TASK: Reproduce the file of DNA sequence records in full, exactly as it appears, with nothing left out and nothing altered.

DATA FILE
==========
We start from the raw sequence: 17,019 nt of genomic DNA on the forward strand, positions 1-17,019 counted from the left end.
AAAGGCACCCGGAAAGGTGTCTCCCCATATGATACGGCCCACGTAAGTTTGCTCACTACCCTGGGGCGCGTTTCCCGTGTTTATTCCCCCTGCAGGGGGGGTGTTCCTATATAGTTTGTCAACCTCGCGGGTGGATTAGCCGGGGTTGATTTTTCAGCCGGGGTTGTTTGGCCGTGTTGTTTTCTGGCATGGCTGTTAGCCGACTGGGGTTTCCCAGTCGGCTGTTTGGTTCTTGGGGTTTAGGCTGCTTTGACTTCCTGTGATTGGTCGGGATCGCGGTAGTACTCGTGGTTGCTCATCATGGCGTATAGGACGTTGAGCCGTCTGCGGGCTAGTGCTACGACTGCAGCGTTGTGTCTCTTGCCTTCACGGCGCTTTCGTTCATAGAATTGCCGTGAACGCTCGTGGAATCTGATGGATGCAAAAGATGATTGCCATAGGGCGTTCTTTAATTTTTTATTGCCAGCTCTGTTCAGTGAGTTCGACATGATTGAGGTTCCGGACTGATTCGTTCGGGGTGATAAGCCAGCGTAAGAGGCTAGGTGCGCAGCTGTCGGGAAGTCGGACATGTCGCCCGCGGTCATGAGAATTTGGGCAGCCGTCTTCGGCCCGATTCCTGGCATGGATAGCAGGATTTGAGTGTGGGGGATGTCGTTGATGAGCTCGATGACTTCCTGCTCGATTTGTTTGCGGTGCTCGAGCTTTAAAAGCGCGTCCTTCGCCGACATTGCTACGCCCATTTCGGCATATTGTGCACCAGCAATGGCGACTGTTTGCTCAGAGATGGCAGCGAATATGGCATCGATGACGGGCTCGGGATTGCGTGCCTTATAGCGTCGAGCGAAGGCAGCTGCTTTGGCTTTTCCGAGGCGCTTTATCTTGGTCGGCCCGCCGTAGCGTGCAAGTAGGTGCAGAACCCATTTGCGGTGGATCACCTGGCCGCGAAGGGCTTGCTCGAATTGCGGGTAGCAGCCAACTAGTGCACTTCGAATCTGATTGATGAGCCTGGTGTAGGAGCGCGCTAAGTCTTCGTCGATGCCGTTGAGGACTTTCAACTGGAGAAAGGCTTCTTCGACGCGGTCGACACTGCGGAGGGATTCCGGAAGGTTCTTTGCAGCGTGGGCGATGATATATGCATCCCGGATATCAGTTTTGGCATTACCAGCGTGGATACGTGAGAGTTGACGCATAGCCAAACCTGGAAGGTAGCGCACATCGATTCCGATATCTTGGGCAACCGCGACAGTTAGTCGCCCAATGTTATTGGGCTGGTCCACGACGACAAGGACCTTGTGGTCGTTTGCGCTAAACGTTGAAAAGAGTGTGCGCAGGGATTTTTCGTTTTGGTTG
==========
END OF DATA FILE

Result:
We start from the raw sequence: 17,019 nt of genomic DNA on the forward strand, positions 1-17,019 counted from the left end.
AAAGGCACCCGGAAAGGTGTCTCCCCATATGATACGGCCCACGTAAGTTTGCTCACTACCCTGGGGCGCGTTTCCCGTGTTTATTCCCCCTGCAGGGGGGGTGTTCCTATATAGTTTGTCAACCTCGCGGGTGGATTAGCCGGGGTTGATTTTTCAGCCGGGGTTGTTTGGCCGTGTTGTTTTCTGGCATGGCTGTTAGCCGACTGGGGTTTCCCAGTCGGCTGTTTGGTTCTTGGGGTTTAGGCTGCTTTGACTTCCTGTGATTGGTCGGGATCGCGGTAGTACTCGTGGTTGCTCATCATGGCGTATAGGACGTTGAGCCGTCTGCGGGCTAGTGCTACGACTGCAGCGTTGTGTCTCTTGCCTTCACGGCGCTTTCGTTCATAGAATTGCCGTGAACGCTCGTGGAATCTGATGGATGCAAAAGATGATTGCCATAGGGCGTTCTTTAATTTTTTATTGCCAGCTCTGTTCAGTGAGTTCGACATGATTGAGGTTCCGGACTGATTCGTTCGGGGTGATAAGCCAGCGTAAGAGGCTAGGTGCGCAGCTGTCGGGAAGTCGGACATGTCGCCCGCGGTCATGAGAATTTGGGCAGCCGTCTTCGGCCCGATTCCTGGCATGGATAGCAGGATTTGAGTGTGGGGGATGTCGTTGATGAGCTCGATGACTTCCTGCTCGATTTGTTTGCGGTGCTCGAGCTTTAAAAGCGCGTCCTTCGCCGACATTGCTACGCCCATTTCGGCATATTGTGCACCAGCAATGGCGACTGTTTGCTCAGAGATGGCAGCGAATATGGCATCGATGACGGGCTCGGGATTGCGTGCCTTATAGCGTCGAGCGAAGGCAGCTGCTTTGGCTTTTCCGAGGCGCTTTATCTTGGTCGGCCCGCCGTAGCGTGCAAGTAGGTGCAGAACCCATTTGCGGTGGATCACCTGGCCGCGAAGGGCTTGCTCGAATTGCGGGTAGCAGCCAACTAGTGCACTTCGAATCTGATTGATGAGCCTGGTGTAGGAGCGCGCTAAGTCTTCGTCGATGCCGTTGAGGACTTTCAACTGGAGAAAGGCTTCTTCGACGCGGTCGACACTGCGGAGGGATTCCGGAAGGTTCTTTGCAGCGTGGGCGATGATATATGCATCCCGGATATCAGTTTTGGCATTACCAGCGTGGATACGTGAGAGTTGACGCATAGCCAAACCTGGAAGGTAGCGCACATCGATTCCGATATCTTGGGCAACCGCGACAGTTAGTCGCCCAATGTTATTGGGCTGGTCCACGACGACAAGGACCTTGTGGTCGTTTGCGCTAAACGTTGAAAAGAGTGTGCGCAGGGATTTTTCGTTTTGGTTG